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ʔaq’am residents heading home as evacuation orders rescinded

ʔaq’am Community residents are heading home, as evacuation orders have been rescinded following efforts from firefighters to contain and hold the St. Mary’s River wildfire.
Photo courtesy ʔaq’am Community Facebook page.

ʔaq’am Community residents are heading home, as evacuation orders have been rescinded following efforts from firefighters to contain and hold the St. Mary’s River wildfire.

Residents have been displaced for just over three weeks, as the wildfire tore through the community after being sparked by downed power lines during heavy winds.

The fire destroyed seven homes, and quickly grew to over 40 square kilometres, before massive and coordinated fire suppression and containment efforts were able to hold it within control lines.

ʔaq̓am Nasuʔkin (Chief) Joe Pierre acknowledged the patience of community residents, in a news release.

“Thank you for respecting the evacuation order and directives from emergency personnel and thank you for supporting each other during these trying times” said Pierre.

“Without the quick action and support of our neighbours and partners, we would have faced a different outcome. We are profoundly grateful to have close working relationships with agencies including BC Wildfire, City of Cranbrook Fire and Emergency Services, the Regional District of the East Kootenay, Cranbrook RCMP, and we express gratitude to all those hardworking individuals and partners who worked on this fire or lent support to us over the last 23 days.

While ʔaq’am residents are heading home, several area roads will remain closed to the public and ʔaq’am administration is asking the public to stay out of the area, as BC Wildfire Service and firefighters still need unimpeded access. That includes Mission Wasa Low Rd (local traffic only) and Mission Road through to LD Ranch Road until danger tree falling is completed.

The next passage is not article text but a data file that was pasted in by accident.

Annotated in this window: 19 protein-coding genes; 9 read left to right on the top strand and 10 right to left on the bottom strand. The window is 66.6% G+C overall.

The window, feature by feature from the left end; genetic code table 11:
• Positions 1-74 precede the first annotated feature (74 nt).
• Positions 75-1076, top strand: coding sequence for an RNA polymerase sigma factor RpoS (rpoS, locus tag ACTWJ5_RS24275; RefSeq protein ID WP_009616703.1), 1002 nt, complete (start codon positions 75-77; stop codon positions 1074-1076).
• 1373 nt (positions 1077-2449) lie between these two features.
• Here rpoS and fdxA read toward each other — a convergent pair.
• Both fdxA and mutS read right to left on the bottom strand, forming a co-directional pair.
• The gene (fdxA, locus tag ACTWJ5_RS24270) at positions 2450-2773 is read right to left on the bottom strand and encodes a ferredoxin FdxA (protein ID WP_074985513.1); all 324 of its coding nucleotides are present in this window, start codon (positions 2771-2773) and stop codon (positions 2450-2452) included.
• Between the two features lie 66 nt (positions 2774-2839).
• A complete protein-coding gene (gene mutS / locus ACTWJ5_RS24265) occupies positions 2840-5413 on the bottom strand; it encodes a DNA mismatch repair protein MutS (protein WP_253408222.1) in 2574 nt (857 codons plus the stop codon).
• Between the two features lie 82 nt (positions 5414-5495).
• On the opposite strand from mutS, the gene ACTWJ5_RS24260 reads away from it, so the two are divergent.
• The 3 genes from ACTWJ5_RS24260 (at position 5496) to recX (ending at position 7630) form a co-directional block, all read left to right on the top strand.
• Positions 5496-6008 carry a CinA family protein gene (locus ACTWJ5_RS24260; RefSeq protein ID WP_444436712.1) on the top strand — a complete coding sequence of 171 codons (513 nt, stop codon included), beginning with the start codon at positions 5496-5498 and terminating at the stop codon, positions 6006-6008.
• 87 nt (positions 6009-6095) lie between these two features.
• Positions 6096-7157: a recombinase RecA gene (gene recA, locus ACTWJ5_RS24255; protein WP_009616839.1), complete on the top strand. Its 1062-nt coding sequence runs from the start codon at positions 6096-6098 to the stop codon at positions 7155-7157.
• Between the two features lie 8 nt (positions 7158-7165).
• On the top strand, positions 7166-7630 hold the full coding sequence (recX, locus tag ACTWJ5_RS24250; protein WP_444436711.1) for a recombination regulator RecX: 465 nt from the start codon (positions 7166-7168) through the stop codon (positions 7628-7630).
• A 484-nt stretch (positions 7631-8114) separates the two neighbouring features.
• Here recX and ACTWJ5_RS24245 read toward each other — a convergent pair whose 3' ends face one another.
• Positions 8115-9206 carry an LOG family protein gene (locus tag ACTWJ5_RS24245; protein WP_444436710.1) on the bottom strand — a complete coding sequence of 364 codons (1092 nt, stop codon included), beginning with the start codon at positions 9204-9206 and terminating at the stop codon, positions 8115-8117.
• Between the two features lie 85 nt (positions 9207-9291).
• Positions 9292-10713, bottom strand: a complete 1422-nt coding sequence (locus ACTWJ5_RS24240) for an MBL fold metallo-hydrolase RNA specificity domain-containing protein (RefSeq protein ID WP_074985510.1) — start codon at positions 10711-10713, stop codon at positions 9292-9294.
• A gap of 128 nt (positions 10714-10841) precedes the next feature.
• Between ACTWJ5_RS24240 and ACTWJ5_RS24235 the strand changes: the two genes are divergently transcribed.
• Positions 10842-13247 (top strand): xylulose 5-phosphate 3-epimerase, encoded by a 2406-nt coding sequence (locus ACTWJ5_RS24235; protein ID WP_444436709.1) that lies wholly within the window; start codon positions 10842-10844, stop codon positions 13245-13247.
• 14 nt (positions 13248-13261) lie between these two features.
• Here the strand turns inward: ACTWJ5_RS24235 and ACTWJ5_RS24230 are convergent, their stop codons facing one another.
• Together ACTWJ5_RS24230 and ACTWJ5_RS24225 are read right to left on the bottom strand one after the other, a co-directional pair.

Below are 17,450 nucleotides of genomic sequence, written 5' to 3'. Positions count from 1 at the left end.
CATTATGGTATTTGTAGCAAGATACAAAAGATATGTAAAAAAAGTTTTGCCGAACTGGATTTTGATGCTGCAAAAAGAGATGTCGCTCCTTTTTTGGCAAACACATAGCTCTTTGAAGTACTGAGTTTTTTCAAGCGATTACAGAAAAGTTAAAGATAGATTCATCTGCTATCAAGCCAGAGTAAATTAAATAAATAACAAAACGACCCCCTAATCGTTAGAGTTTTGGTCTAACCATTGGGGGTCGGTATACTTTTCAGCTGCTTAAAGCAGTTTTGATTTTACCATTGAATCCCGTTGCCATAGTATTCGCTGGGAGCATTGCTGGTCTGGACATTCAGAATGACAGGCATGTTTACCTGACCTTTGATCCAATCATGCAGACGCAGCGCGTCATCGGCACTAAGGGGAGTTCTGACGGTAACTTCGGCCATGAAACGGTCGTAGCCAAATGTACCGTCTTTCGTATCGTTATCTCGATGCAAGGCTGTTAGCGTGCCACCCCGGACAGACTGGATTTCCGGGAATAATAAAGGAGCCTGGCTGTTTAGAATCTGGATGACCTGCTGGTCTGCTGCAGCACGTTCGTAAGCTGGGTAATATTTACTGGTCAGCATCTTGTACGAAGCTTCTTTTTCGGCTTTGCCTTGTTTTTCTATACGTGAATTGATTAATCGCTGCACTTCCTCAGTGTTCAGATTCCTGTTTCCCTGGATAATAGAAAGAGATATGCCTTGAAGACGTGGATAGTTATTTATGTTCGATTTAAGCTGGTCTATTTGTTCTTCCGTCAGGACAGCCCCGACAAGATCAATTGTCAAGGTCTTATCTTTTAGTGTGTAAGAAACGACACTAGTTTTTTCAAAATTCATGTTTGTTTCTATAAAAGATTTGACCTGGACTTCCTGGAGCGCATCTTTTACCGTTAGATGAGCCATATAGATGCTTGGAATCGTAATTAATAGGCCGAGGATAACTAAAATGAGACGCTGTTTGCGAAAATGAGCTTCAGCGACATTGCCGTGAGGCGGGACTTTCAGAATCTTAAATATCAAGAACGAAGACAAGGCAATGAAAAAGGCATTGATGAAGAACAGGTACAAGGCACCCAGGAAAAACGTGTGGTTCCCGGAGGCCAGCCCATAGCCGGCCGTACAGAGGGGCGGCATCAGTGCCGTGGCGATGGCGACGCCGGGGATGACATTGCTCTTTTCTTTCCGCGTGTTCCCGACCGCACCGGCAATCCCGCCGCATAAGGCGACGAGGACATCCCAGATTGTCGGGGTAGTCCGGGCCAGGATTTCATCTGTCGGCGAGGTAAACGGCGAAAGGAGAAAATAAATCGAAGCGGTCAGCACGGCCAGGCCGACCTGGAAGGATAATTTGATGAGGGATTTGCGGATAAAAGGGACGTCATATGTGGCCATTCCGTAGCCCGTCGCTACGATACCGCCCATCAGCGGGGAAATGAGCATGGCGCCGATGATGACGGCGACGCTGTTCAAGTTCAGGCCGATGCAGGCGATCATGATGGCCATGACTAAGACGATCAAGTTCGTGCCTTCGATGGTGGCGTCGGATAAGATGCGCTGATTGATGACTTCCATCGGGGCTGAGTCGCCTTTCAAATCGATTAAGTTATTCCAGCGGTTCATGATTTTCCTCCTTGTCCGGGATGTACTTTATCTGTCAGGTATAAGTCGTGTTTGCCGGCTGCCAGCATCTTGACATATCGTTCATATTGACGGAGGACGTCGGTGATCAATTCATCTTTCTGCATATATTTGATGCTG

ʔaq̓am Director of Operations, Michelle Shortridge urges the public to respect the closures.

“It is critical that people refrain from travelling on the closed roads, where possible,” said Shortridge, in a news release. “While we recognize people want to see the effects of the fire, we want to ensure that the residents who return home have privacy as well as ensure BC Wildfire and contract crews have space to continue to carry out their important work. This includes continued fire fighting efforts and addressing safety concerns such as danger tree removal.”

ʔaq̓am community focus is now shifting to recovery efforts for those who lost homes or had homes damaged. Anyone wishing to contribute can contact Ivan Winter, Director of Finance at

Additionally, ʔaq̓am and the BC Wildfire Service Research and Innovation Branch are working with community partners to collect data on the fire, and impacts to the community. Specifically, the data collected will examine how fire behaviour was impacted in areas where there were prescribed burns earlier this spring and in 2018, as well as another area that previously experienced wildfire in 2017.

“While we cannot replace what has been lost, we can continue to be stewards and leaders in practicing traditional Ktunaxa land management practices,” said Max Andrew, ʔaq̓am Lands Committee Member. “This includes intentional prescribed burning, to ensure our lands benefit from healthy ecosystems and the reduction of risk to our community and neighbours.”

Trevor Crawley

About the Author: Trevor Crawley

Trevor Crawley has been a reporter with the Cranbrook Townsman and Black Press in various roles since 2011.
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